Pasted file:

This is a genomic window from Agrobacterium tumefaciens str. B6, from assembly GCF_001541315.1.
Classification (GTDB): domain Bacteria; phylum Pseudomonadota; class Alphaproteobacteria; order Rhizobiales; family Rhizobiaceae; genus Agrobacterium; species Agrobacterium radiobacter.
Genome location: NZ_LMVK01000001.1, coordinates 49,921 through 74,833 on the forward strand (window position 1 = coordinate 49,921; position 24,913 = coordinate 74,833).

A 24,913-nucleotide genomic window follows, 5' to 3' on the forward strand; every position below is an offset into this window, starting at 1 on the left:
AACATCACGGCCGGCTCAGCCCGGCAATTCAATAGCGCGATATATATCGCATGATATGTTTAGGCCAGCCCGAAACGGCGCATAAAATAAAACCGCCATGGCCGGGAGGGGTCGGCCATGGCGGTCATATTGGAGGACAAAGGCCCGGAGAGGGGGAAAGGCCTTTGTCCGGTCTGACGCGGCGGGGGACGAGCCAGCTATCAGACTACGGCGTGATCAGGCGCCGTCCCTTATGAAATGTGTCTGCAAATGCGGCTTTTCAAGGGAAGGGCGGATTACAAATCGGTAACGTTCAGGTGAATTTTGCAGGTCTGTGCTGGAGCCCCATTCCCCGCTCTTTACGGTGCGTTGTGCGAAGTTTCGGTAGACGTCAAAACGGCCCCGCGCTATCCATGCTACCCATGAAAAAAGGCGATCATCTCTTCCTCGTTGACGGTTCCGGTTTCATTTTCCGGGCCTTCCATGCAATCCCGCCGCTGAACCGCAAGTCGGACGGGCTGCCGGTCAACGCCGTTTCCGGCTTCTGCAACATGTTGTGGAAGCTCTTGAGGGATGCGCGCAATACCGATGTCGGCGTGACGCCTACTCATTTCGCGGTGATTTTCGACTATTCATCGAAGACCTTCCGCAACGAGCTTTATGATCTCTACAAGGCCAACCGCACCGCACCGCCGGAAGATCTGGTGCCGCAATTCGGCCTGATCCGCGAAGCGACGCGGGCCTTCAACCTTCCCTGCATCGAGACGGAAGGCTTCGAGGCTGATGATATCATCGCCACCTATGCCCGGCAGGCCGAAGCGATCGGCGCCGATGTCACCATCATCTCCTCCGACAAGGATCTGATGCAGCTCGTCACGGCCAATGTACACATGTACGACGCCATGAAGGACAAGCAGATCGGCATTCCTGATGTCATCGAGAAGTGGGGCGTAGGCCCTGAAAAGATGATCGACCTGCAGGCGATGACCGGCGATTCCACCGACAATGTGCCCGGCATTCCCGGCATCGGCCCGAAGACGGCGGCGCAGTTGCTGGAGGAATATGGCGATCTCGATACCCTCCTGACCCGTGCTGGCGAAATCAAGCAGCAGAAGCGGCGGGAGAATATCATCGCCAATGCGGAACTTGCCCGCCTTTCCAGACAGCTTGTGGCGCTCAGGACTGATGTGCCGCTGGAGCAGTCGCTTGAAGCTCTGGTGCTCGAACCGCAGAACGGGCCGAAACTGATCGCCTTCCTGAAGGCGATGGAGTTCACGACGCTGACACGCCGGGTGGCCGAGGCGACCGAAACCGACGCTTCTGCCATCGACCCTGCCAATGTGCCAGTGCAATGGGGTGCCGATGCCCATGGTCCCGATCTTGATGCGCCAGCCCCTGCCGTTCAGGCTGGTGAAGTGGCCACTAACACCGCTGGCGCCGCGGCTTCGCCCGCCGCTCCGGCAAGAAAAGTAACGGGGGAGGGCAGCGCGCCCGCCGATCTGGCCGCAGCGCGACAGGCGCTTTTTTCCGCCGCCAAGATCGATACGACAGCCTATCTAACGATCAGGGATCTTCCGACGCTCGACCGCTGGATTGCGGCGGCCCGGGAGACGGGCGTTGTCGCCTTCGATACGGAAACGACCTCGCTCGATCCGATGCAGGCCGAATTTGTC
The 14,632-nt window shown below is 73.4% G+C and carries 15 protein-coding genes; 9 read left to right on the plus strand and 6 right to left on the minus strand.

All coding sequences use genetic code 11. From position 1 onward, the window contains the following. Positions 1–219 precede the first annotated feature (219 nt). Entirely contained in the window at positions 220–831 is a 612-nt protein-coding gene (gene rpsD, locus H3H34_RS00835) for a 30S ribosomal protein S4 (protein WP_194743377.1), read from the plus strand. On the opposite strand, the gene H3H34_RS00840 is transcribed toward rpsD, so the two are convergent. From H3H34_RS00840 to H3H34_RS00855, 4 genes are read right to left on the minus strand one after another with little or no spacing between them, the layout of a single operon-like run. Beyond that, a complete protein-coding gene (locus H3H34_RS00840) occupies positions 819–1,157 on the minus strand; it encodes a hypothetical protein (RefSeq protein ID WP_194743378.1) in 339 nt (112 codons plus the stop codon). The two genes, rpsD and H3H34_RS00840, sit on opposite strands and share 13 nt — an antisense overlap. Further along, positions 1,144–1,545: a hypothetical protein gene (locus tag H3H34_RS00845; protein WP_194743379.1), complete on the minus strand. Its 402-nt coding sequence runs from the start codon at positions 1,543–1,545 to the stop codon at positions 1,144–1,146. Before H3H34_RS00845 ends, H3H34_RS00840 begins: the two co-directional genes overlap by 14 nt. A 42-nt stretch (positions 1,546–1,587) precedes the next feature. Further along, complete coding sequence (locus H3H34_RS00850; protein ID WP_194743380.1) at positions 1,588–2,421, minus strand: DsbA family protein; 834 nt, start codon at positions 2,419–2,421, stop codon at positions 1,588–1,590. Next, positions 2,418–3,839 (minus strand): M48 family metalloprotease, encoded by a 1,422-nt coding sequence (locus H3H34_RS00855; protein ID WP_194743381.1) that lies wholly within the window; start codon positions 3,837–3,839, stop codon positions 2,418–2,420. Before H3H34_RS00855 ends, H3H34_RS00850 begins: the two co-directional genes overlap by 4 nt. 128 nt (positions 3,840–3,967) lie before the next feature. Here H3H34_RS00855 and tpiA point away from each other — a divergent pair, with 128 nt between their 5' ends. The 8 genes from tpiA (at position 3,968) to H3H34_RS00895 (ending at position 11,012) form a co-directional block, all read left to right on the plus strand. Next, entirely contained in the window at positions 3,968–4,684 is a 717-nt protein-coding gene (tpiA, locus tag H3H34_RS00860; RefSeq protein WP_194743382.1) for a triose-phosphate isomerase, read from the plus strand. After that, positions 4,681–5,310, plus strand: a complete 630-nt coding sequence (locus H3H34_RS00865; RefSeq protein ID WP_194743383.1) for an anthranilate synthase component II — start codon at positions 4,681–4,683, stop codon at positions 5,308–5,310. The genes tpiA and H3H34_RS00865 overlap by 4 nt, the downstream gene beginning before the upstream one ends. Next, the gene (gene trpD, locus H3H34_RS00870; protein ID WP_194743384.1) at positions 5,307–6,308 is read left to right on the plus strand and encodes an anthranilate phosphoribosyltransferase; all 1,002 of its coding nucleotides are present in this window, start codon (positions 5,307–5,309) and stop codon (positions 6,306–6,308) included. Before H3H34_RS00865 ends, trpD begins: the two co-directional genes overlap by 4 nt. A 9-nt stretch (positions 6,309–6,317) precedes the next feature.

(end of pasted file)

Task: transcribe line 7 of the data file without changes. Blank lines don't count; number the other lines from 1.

All coding sequences use genetic code 11. From position 1 onward, the window contains the following. Positions 1–219 precede the first annotated feature (219 nt). Entirely contained in the window at positions 220–831 is a 612-nt protein-coding gene (gene rpsD, locus H3H34_RS00835) for a 30S ribosomal protein S4 (protein WP_194743377.1), read from the plus strand. On the opposite strand, the gene H3H34_RS00840 is transcribed toward rpsD, so the two are convergent. From H3H34_RS00840 to H3H34_RS00855, 4 genes are read right to left on the minus strand one after another with little or no spacing between them, the layout of a single operon-like run. Beyond that, a complete protein-coding gene (locus H3H34_RS00840) occupies positions 819–1,157 on the minus strand; it encodes a hypothetical protein (RefSeq protein ID WP_194743378.1) in 339 nt (112 codons plus the stop codon). The two genes, rpsD and H3H34_RS00840, sit on opposite strands and share 13 nt — an antisense overlap. Further along, positions 1,144–1,545: a hypothetical protein gene (locus tag H3H34_RS00845; protein WP_194743379.1), complete on the minus strand. Its 402-nt coding sequence runs from the start codon at positions 1,543–1,545 to the stop codon at positions 1,144–1,146. Before H3H34_RS00845 ends, H3H34_RS00840 begins: the two co-directional genes overlap by 14 nt. A 42-nt stretch (positions 1,546–1,587) precedes the next feature. Further along, complete coding sequence (locus H3H34_RS00850; protein ID WP_194743380.1) at positions 1,588–2,421, minus strand: DsbA family protein; 834 nt, start codon at positions 2,419–2,421, stop codon at positions 1,588–1,590. Next, positions 2,418–3,839 (minus strand): M48 family metalloprotease, encoded by a 1,422-nt coding sequence (locus H3H34_RS00855; protein ID WP_194743381.1) that lies wholly within the window; start codon positions 3,837–3,839, stop codon positions 2,418–2,420. Before H3H34_RS00855 ends, H3H34_RS00850 begins: the two co-directional genes overlap by 4 nt. 128 nt (positions 3,840–3,967) lie before the next feature. Here H3H34_RS00855 and tpiA point away from each other — a divergent pair, with 128 nt between their 5' ends. The 8 genes from tpiA (at position 3,968) to H3H34_RS00895 (ending at position 11,012) form a co-directional block, all read left to right on the plus strand. Next, entirely contained in the window at positions 3,968–4,684 is a 717-nt protein-coding gene (tpiA, locus tag H3H34_RS00860; RefSeq protein WP_194743382.1) for a triose-phosphate isomerase, read from the plus strand. After that, positions 4,681–5,310, plus strand: a complete 630-nt coding sequence (locus H3H34_RS00865; RefSeq protein ID WP_194743383.1) for an anthranilate synthase component II — start codon at positions 4,681–4,683, stop codon at positions 5,308–5,310. The genes tpiA and H3H34_RS00865 overlap by 4 nt, the downstream gene beginning before the upstream one ends. Next, the gene (gene trpD, locus H3H34_RS00870; protein ID WP_194743384.1) at positions 5,307–6,308 is read left to right on the plus strand and encodes an anthranilate phosphoribosyltransferase; all 1,002 of its coding nucleotides are present in this window, start codon (positions 5,307–5,309) and stop codon (positions 6,306–6,308) included. Before H3H34_RS00865 ends, trpD begins: the two co-directional genes overlap by 4 nt. A 9-nt stretch (positions 6,309–6,317) precedes the next feature.